By LAUREN OLSEN
Aside from the occasional lipstick or perfume, products from luxury fashion house Chanel are not ones that appear in the ordinary person’s wardrobe. Jewelry prices listed on Chanel’s official website range from $750 to $50,000, though many of the pieces simply say, “Price Available Upon Request,” implying that prices for some items are even higher.
However, Monkee’s, a boutique in downtown Fredericksburg, is turning the idea of owning a little piece of Chanel into a more likely possibility.
Since Jan. 26, the store has sold vintage Chanel button jewelry. The buttons bear Chanel’s traditional interlocking ‘C’ logo and come from a variety of vintage Chanel coats.
According to Monkee’s manager, Catherine Sullivan, some of these buttons date back to the 1800’s. She explained that they come from all over the world, and many have been sent from France and England.
The buttons are made of a metal or silver brass base or are gold-filled. They are set and encased in sterling silver and are made into jewelry by Atlanta-based company Val Colbert, who combines the buttons with black onyx or freshwater pearls to make earrings, necklaces, bracelets and rings.
Extensive research is conducted to ensure the button’s authenticity, which is crucial considering the number of counterfeits sold as originals online. The Chanel jewelry being sold at Monkee’s ranges from $200 to $390, and while Sullivan acknowledges that these prices are by no means cheap, they are still more accessible to the average consumer.
“For Chanel, it’s a reachable price point,” Sullivan explained.
Sullivan has been getting calls from across the country expressing interest in the button pieces, and said that the jewelry has sold remarkably well in Fredericksburg.
She mentioned that there was a line of customers waiting for her to unpack the first pieces and that the store sold half of what they received that same day. Monkee’s has made multiple re-orders since.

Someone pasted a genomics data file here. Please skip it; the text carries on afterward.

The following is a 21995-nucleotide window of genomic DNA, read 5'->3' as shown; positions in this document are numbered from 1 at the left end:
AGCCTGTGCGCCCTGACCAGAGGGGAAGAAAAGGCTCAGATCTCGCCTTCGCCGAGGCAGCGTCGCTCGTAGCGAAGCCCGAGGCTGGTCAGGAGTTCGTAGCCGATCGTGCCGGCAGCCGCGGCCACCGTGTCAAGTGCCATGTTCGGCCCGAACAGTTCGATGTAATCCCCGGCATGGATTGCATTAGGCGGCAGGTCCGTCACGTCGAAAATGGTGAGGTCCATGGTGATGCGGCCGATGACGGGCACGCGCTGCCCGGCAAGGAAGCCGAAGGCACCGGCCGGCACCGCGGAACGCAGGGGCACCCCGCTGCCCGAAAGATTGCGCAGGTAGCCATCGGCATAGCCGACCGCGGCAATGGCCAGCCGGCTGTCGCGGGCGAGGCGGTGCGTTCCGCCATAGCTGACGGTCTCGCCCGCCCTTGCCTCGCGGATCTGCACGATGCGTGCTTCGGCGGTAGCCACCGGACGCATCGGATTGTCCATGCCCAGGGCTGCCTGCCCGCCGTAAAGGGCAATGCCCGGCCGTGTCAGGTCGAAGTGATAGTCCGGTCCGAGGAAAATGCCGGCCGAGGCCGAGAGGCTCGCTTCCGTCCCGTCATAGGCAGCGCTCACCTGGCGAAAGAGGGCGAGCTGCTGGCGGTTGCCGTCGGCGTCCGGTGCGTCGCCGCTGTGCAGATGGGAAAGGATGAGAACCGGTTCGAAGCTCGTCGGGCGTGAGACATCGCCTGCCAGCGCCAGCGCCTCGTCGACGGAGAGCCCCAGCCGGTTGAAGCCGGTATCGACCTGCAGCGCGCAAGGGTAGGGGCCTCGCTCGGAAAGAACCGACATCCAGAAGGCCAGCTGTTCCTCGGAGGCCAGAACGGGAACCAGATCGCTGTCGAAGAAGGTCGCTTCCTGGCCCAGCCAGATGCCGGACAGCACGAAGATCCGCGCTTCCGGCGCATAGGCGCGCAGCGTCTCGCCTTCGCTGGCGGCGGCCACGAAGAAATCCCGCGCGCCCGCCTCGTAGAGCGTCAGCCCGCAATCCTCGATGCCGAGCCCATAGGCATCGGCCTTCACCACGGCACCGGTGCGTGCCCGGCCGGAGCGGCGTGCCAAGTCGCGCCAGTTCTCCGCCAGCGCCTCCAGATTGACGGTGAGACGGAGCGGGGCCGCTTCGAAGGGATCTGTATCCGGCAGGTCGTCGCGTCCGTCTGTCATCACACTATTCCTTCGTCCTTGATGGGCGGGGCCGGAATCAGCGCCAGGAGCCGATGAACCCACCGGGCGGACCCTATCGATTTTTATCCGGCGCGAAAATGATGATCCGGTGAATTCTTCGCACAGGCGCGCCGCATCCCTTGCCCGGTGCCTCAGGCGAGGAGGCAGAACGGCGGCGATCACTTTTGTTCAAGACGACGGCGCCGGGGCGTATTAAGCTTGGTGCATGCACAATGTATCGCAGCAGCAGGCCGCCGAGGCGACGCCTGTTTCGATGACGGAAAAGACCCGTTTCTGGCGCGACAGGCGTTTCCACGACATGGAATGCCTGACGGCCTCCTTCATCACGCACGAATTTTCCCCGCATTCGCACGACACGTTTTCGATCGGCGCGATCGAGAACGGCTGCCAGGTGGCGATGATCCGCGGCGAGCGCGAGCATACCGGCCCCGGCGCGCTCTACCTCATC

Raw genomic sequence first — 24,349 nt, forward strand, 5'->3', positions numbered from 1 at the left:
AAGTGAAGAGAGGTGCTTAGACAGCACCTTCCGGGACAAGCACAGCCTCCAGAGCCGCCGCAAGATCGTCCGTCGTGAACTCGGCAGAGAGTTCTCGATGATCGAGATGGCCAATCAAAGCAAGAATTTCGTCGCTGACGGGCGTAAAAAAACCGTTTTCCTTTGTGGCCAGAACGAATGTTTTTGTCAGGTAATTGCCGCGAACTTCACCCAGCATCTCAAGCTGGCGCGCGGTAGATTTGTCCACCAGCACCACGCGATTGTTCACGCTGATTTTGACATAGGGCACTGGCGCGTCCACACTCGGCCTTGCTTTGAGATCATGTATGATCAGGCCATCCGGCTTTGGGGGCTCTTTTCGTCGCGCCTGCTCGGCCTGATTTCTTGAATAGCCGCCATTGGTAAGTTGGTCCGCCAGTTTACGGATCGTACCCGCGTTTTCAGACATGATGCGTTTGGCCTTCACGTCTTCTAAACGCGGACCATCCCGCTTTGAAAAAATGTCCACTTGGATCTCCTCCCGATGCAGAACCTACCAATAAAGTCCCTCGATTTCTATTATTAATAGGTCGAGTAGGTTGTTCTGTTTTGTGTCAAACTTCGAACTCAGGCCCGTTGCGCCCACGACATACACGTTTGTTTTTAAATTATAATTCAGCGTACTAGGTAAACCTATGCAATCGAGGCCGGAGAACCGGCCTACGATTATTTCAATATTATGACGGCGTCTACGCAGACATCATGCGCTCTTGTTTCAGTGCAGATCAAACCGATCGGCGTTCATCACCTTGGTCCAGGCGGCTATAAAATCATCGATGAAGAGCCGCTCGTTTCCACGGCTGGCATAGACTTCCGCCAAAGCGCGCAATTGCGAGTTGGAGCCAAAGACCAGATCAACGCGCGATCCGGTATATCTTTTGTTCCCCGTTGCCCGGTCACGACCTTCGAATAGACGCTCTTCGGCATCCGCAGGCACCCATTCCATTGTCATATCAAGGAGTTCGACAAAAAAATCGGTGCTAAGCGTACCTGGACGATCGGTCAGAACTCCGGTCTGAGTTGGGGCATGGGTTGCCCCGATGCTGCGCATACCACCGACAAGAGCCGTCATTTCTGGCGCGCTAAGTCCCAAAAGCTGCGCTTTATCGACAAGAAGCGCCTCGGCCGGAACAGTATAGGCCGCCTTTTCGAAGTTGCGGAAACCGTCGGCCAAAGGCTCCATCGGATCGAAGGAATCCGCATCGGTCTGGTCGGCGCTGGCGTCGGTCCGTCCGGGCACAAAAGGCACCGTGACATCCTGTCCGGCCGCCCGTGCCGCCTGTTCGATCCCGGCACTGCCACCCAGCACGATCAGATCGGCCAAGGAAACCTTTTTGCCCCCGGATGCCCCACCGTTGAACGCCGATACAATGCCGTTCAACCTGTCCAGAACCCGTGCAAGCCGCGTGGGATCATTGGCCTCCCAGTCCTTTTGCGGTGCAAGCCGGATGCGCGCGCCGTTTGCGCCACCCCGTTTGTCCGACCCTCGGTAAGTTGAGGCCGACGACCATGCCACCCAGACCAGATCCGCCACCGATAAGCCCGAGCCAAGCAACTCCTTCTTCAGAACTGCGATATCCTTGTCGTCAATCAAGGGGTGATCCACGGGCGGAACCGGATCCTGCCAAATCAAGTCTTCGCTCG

The most unique thing about this jewelry, though, is perhaps that it is not just Chanel the customer is buying. It’s also vintage.
“The button has had quite a little life before you wear it,” Sullivan explained. “It’s kind of a neat thing to think of the woman who wore it on her suit.”
University of Mary Washington junior Zoe Peters agreed, saying that one of the coolest things about vintage is imagining the life it led before it came to be yours.
“It’s kind of fun to think you’re taking someone’s memories with you,” said Peters. “There’s a history there.”
According to UMW theatre professor and fashion historian Kevin McCluskey, it was in the late 1980’s that vintage gained its appeal.
McCluskey said that, when he was in college, what we now call “vintage” was called “second-hand.”
“You wouldn’t want anyone to know you were wearing second-hand clothing,” he said.
But, now, McCluskey explained, used clothing and accessories don’t have a poor social attachment. Going to Goodwill is now considered “cool.”
McCluskey said that this transition happened primarily for two reasons.
First, celebrities started wearing it. Second, bohemian counter-cultures embraced it.
Trend watchers and forecasters popularized the trend, put it into merchandising and, suddenly, couturiers were designing pieces in vintage styles.
McCluskey said that the interest in vintage makes sense.
“Fashion is cyclical,” McCluskey said. “There are only so many ways you can adorn the body.”
Of the vintage Chanel button jewelry at Monkee’s, McCluskey said that the interest in the pieces is not surprising.
McCluskey said that the average college student, for example, may not be able to afford a Chanel suit, but can manage to pay for a button.
That way, the customer is still able to tap into the exclusivity of the brand, and according to McCluskey, exclusivity has always been a part of fashion.
“You can own a part of that mystique,” he explained.
The vintage Chanel button jewelry will continue to be stocked at Monkee’s for as long as there is a demand for it in Fredericksburg.